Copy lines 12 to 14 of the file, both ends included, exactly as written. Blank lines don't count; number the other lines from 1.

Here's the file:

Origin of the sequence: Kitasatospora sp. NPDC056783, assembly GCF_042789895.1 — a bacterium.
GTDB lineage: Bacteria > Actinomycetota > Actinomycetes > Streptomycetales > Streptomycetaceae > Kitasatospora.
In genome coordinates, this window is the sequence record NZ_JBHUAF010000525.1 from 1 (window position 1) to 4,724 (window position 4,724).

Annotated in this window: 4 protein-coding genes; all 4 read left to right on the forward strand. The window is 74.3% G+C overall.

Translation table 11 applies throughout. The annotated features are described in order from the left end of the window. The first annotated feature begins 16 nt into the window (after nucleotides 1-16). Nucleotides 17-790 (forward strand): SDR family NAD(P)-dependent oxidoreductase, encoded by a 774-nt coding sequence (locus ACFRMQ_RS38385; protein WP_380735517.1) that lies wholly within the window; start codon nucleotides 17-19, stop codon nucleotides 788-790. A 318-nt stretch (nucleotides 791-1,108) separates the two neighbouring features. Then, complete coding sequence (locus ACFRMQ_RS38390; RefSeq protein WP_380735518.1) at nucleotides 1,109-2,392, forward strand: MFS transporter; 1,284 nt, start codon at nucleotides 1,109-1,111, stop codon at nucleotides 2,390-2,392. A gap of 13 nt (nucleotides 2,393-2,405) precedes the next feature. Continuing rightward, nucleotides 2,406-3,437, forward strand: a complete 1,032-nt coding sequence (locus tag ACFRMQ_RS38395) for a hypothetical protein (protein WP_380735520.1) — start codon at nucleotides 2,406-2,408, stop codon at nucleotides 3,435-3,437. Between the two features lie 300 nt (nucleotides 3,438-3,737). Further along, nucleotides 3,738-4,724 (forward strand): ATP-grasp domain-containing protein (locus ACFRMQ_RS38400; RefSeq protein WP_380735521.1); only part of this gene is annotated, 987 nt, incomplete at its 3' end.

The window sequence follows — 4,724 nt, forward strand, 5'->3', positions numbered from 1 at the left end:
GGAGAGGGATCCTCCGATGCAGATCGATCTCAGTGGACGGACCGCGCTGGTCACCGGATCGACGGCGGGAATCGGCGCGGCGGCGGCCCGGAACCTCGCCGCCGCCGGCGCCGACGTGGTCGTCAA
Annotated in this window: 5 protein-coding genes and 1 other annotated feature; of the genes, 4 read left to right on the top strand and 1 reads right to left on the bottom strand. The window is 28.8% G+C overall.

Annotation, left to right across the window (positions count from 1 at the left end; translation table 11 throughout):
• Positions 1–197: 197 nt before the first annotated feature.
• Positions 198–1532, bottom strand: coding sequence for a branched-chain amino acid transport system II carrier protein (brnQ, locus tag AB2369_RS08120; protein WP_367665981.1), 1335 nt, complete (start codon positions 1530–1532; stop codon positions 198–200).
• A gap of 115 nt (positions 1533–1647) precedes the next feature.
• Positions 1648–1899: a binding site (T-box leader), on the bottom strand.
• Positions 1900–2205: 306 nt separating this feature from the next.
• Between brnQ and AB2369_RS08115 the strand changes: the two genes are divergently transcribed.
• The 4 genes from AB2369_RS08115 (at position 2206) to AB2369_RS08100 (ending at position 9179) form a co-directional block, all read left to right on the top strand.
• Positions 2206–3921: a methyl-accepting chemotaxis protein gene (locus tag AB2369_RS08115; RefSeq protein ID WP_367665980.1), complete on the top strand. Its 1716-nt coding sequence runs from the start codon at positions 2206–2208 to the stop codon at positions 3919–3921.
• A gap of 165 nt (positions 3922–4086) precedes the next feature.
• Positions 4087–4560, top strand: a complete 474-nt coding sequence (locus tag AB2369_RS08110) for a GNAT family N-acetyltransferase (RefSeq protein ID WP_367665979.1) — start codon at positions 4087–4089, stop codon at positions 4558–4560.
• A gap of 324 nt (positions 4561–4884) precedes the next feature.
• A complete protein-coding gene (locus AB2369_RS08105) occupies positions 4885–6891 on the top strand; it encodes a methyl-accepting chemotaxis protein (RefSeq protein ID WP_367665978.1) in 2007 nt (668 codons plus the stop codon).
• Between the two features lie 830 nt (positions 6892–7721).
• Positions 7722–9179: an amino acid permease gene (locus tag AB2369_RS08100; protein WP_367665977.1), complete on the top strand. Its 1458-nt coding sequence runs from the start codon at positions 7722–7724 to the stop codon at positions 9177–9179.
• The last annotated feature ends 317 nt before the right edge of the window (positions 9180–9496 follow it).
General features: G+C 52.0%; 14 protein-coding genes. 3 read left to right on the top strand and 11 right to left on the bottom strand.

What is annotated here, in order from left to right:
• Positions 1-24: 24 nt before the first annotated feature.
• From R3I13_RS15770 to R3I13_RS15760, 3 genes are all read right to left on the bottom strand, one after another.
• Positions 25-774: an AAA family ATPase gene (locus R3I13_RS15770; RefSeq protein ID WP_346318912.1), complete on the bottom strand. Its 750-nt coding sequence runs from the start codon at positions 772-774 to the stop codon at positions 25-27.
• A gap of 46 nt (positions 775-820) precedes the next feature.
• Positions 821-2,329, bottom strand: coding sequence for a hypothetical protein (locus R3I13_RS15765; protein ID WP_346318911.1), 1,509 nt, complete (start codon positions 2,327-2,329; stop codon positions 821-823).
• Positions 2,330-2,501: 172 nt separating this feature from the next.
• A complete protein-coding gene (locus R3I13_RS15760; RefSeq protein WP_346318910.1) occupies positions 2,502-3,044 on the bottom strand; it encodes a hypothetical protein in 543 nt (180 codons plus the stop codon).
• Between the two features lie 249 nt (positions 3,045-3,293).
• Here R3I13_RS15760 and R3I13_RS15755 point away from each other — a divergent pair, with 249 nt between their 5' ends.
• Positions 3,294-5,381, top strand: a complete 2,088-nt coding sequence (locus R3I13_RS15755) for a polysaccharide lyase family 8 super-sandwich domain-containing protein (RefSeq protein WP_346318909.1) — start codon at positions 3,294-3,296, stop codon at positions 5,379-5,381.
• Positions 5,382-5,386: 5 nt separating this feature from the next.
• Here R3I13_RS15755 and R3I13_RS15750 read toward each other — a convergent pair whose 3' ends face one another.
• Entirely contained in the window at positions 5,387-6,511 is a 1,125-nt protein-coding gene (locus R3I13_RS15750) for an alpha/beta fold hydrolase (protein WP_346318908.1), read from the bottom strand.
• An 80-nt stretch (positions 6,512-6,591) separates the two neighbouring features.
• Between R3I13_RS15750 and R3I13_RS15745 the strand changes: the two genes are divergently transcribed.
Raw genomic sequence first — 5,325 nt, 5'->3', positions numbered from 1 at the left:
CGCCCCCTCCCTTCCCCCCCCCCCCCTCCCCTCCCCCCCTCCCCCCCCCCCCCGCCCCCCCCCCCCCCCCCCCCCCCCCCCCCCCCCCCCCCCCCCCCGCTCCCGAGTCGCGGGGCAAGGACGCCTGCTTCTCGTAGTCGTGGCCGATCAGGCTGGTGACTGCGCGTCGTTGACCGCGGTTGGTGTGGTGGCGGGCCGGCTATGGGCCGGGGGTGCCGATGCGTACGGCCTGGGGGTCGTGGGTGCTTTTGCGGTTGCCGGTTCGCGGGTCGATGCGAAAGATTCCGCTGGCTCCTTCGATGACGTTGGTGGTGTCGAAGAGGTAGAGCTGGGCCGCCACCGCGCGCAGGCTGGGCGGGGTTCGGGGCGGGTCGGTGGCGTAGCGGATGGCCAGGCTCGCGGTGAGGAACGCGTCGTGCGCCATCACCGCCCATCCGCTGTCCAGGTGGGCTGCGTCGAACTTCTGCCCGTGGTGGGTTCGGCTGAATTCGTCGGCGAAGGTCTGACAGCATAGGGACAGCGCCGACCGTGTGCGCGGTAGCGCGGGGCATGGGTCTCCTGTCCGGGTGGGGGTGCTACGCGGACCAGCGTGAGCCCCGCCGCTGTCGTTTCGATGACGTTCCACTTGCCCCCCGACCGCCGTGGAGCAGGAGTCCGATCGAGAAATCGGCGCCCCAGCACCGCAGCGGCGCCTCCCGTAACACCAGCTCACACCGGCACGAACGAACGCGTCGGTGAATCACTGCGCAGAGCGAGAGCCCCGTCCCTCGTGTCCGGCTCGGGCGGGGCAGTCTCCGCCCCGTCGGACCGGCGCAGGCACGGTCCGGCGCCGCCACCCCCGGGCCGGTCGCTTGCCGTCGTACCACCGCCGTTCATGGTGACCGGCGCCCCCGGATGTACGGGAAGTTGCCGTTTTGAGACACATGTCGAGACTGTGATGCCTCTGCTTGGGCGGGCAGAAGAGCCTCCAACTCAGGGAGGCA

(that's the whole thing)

• A gap of 115 nt (positions 1533–1647) precedes the next feature.
• Positions 1648–1899: a binding site (T-box leader), on the bottom strand.
• Positions 1900–2205: 306 nt separating this feature from the next.